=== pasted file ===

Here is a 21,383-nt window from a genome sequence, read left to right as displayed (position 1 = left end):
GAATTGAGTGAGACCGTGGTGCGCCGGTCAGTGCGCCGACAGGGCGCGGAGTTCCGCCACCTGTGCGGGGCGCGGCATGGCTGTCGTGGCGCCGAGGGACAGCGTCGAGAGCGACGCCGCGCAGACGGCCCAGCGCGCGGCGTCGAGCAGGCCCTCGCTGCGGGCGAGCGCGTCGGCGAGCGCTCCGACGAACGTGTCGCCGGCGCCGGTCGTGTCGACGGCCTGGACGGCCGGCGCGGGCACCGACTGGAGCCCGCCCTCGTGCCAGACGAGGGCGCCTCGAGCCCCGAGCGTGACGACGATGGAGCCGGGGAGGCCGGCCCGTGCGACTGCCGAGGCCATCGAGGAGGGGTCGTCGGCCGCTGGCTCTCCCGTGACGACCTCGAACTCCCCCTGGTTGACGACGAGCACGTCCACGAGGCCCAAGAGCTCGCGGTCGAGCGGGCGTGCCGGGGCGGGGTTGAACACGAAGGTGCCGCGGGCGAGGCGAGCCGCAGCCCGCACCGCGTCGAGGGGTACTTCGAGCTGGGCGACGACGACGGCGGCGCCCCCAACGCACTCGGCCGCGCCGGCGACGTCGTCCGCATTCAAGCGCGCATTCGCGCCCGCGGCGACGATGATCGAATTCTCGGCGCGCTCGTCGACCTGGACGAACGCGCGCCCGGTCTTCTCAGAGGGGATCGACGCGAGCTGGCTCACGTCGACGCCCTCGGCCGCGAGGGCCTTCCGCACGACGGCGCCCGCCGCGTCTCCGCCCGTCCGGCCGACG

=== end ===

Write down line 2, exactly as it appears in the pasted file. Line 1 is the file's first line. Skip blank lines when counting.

GAATTGAGTGAGACCGTGGTGCGCCGGTCAGTGCGCCGACAGGGCGCGGAGTTCCGCCACCTGTGCGGGGCGCGGCATGGCTGTCGTGGCGCCGAGGGACAGCGTCGAGAGCGACGCCGCGCAGACGGCCCAGCGCGCGGCGTCGAGCAGGCCCTCGCTGCGGGCGAGCGCGTCGGCGAGCGCTCCGACGAACGTGTCGCCGGCGCCGGTCGTGTCGACGGCCTGGACGGCCGGCGCGGGCACCGACTGGAGCCCGCCCTCGTGCCAGACGAGGGCGCCTCGAGCCCCGAGCGTGACGACGATGGAGCCGGGGAGGCCGGCCCGTGCGACTGCCGAGGCCATCGAGGAGGGGTCGTCGGCCGCTGGCTCTCCCGTGACGACCTCGAACTCCCCCTGGTTGACGACGAGCACGTCCACGAGGCCCAAGAGCTCGCGGTCGAGCGGGCGTGCCGGGGCGGGGTTGAACACGAAGGTGCCGCGGGCGAGGCGAGCCGCAGCCCGCACCGCGTCGAGGGGTACTTCGAGCTGGGCGACGACGACGGCGGCGCCCCCAACGCACTCGGCCGCGCCGGCGACGTCGTCCGCATTCAAGCGCGCATTCGCGCCCGCGGCGACGATGATCGAATTCTCGGCGCGCTCGTCGACCTGGACGAACGCGCGCCCGGTCTTCTCAGAGGGGATCGACGCGAGCTGGCTCACGTCGACGCCCTCGGCCGCGAGGGCCTTCCGCACGACGGCGCCCGCCGCGTCTCCGCCCGTCCGGCCGACG